Another review request, this time from independent Ambient/Slowcore/Darkwave musician Marc Broude with Dead On Arrival.
As you can probably glean from the title, the cover art and the genres that Broude identifies with, you’d be surprised to find any upbeat or jovial music within this 40 minute release, and you’d be right for the most part. Dead On Arrival is a remarkably low key release that sets a rather sombre tone throughout; not depressing necessarily but far from upbeat. Opener “Heidi” is somewhat surprising in that regard then, since it actually emerges to some entrancing and droning synths followed gently by a very sobering set of dominant organ notes, all the while with Marc uttering the softest whispers of vocals almost lost in the encompassing emptiness before more ethereal and distorted guitars and trembling cymbals move in menacingly towards the end where it then terminates somewhat abruptly.
“Kindred Spirit” chases it up and once more the drones make themselves known as the track introduces itself to us, but they’re not lonely for long as gentle guitar quickly makes its way in to be accompanied by the barely decipherable vocals again. Wrapped in heady amounts of reverb and general low-fidelity fuzz their melancholy comes through strongly, not to mention the unavoidable sense of nostalgia that I always get with that kind of processing. The track moves along slowly and quietly, making ripples only on the emphasis of each chorus. The title track really does just come and go for me though, despite its 10 minute duration as the longest track of the album. It continues in the low key instrumental vibe, with a strong focus still on guitar and light percussion, but I just cant help but feel that too much of it is filler with just not enough variance, not enough crests and troughs to keep a good, progressive sound going. Admittedly the unexpected pulse of sound as the guitar kicks into overdrive in the final couple of minutes is really fantastic, with Marc’s pained and distal vocals topping it all off really well.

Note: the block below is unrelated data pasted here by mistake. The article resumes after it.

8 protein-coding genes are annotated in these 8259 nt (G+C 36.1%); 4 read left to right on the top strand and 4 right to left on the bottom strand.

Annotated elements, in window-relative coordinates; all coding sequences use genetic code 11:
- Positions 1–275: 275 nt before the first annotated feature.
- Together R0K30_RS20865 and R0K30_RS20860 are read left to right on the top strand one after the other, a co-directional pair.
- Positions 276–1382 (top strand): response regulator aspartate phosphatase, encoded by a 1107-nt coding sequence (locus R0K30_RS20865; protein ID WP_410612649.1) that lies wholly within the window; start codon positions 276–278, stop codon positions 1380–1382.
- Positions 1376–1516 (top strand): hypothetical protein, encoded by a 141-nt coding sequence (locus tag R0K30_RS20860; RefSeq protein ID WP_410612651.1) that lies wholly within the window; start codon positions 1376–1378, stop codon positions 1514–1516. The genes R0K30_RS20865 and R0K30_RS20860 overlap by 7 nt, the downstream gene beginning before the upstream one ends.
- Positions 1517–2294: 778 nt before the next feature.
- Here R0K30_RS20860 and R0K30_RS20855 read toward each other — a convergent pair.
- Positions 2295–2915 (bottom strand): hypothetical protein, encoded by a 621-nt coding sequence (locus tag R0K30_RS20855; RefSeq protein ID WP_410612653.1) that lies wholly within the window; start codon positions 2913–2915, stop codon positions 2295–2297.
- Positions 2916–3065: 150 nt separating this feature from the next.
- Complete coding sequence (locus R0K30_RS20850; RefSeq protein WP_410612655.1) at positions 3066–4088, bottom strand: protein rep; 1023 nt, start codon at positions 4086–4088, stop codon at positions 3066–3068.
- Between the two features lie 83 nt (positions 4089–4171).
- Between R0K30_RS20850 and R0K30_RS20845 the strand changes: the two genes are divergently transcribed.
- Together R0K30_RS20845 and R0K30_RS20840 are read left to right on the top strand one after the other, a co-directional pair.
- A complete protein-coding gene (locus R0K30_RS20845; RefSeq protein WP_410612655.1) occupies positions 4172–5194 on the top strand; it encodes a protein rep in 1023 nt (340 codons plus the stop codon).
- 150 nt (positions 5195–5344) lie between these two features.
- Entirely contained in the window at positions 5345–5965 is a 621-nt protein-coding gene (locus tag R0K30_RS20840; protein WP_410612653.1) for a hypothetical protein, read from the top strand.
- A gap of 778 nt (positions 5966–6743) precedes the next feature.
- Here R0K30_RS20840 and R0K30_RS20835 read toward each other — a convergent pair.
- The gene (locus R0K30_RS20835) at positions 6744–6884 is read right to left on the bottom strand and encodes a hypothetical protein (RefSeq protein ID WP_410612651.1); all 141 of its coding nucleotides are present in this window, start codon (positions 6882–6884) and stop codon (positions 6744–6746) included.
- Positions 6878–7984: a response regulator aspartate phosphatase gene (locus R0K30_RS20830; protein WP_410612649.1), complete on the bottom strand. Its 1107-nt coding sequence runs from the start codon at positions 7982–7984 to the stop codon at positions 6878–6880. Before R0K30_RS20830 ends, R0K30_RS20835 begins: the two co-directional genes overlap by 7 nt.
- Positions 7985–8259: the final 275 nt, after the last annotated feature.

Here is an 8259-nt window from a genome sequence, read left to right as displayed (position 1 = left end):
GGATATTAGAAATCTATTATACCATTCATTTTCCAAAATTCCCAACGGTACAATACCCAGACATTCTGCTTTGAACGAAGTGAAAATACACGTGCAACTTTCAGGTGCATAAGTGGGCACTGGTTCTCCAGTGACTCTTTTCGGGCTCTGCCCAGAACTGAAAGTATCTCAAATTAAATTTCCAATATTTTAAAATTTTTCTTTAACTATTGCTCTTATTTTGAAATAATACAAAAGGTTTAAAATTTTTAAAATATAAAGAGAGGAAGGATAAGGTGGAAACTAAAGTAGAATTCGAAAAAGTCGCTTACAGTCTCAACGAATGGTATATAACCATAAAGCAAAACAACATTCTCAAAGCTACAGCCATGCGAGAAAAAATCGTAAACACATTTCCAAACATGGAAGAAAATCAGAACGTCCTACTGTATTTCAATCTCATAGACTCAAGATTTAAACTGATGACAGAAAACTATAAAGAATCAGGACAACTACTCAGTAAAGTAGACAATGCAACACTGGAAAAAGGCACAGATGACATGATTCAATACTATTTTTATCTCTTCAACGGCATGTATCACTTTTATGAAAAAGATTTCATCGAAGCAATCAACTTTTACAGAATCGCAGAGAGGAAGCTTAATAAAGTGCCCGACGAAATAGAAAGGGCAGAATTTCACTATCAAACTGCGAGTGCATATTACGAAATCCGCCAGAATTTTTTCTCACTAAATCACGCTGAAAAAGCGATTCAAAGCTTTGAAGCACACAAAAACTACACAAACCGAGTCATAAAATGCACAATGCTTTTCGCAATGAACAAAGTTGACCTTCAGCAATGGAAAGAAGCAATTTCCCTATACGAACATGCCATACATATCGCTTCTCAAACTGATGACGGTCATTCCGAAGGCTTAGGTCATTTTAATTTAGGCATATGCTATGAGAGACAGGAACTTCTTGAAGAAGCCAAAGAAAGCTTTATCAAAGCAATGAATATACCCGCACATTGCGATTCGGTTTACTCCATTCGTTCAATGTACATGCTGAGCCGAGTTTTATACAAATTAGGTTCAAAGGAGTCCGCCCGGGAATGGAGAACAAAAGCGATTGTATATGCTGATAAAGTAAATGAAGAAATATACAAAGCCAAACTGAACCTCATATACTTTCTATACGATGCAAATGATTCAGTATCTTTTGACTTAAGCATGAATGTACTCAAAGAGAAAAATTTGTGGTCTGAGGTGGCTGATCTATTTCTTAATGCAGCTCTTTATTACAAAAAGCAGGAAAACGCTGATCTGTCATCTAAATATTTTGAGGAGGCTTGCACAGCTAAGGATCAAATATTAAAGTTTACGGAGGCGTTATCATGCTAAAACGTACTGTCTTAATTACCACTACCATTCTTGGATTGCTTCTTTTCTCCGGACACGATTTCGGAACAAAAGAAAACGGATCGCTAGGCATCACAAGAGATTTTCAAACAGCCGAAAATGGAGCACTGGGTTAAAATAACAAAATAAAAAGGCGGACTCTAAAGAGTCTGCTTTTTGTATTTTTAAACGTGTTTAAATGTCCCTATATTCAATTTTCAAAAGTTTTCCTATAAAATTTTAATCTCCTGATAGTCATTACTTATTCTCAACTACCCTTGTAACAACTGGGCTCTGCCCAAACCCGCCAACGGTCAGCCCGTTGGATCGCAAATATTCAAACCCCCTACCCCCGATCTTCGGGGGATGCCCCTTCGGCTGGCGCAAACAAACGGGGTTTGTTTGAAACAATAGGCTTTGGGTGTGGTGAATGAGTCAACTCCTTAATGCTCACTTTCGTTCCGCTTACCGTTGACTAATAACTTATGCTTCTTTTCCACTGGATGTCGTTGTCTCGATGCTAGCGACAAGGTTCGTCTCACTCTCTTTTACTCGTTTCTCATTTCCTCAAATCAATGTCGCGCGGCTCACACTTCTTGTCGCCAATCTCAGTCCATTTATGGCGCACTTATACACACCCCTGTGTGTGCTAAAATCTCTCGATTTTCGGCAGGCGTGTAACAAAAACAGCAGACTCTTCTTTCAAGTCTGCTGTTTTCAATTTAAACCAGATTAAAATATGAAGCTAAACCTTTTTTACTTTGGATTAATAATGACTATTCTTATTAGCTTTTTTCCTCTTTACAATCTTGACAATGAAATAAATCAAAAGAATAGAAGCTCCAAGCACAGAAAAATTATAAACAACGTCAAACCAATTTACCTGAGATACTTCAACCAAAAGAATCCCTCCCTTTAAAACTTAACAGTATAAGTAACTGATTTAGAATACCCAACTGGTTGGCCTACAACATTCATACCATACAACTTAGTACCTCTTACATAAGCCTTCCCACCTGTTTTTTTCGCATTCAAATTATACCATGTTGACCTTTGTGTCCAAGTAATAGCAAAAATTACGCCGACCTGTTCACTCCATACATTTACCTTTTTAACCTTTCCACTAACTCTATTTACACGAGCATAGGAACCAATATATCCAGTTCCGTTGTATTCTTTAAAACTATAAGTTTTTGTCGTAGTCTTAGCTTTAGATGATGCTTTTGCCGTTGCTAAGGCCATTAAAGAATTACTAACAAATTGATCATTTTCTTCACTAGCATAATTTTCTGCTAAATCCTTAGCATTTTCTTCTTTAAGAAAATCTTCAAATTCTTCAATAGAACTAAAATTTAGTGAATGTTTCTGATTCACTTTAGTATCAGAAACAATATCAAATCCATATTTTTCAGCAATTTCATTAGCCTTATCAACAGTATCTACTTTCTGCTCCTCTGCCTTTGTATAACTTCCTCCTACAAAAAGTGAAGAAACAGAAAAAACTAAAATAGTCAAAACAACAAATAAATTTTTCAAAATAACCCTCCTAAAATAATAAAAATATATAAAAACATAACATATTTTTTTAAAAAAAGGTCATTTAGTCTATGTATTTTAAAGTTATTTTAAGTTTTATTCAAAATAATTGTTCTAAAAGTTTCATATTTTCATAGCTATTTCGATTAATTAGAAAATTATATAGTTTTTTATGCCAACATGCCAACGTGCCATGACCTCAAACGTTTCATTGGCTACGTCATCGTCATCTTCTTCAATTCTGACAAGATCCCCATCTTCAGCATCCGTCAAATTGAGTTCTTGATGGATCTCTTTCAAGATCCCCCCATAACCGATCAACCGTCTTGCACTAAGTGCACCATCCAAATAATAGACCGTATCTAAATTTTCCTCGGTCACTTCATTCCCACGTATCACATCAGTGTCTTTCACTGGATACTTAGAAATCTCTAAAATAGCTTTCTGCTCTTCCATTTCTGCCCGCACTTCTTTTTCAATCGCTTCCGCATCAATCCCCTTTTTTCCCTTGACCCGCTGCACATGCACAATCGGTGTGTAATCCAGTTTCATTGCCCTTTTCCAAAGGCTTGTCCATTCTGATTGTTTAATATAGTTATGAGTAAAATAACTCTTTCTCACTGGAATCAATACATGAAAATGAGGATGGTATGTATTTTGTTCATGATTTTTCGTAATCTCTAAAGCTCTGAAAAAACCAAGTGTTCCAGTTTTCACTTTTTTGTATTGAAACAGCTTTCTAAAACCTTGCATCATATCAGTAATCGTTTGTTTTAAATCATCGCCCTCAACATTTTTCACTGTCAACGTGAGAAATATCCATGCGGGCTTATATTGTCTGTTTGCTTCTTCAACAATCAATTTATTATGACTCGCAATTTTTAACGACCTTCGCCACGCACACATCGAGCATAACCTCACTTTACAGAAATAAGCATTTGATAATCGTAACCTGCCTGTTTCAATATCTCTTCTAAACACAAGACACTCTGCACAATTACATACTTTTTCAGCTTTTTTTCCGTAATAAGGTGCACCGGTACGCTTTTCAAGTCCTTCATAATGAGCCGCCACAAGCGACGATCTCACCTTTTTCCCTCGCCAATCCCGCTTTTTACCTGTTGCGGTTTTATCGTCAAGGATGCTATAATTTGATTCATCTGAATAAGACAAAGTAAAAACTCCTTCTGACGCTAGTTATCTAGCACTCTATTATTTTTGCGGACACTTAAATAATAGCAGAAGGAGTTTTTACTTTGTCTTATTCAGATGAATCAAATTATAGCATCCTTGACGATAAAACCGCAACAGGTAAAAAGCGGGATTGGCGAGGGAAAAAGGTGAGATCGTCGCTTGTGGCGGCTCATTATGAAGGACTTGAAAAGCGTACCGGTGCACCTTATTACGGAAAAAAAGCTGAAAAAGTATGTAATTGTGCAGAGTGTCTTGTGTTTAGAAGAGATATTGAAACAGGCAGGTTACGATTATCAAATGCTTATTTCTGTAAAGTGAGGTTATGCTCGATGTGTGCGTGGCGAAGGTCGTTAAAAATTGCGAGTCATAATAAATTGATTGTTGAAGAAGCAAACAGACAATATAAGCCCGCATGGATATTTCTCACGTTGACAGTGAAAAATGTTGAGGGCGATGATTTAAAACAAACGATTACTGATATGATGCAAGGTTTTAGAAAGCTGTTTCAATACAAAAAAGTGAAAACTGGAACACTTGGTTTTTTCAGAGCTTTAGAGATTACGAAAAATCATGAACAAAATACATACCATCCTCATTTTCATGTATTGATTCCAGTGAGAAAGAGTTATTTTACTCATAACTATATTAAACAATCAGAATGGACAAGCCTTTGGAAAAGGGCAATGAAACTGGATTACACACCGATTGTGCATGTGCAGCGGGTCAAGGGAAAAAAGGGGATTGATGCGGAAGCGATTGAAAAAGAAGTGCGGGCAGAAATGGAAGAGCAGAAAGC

Then we have something of a come down with the rather depressingly titled “I Want To See You Happy But I Don’t Want To Die”, a track name I dont even want to consider the implications of, but a nice if rather sad piece with a focus on minimal piano instrumentation with thin drones occasionally piercing the fugue. The ending sits badly with me though, where it breaks into random electronic beats for the last 30 seconds; very unnecessary and a completely arbitrary decision from my standpoint. I see this is as something of the beginning of the end in my interest with this album personally, with “Imagine Yourself In A Forest” devolving into chaotic noise and harshly distorted field recordings before spending the 5 minutes sitting in a thin and distant blanket of weak drone, which then makes way for heavily processed guitar and brief synth melodies before ending its unfortunate experimental life.
I really thought this album showed promise near the beginning; it’s Slowcore, minimal instrumentation vibes with some nice light vocal textures sprinkled above were really lovingly produced, not to mention sad and intimate creations, but as time progressed the music became more chaotic, random, unstructured; it started to lose its emotional resonance and just seemed to be more interested in sonic experimentation. I like a bit of variety but I don’t enjoy how this album was put together, and personally would have opted not to have such an abrasive and pointlessly tangential latter half.
You can check out Marc’s music for yourselves (and then disagree with me) at his Bandcamp.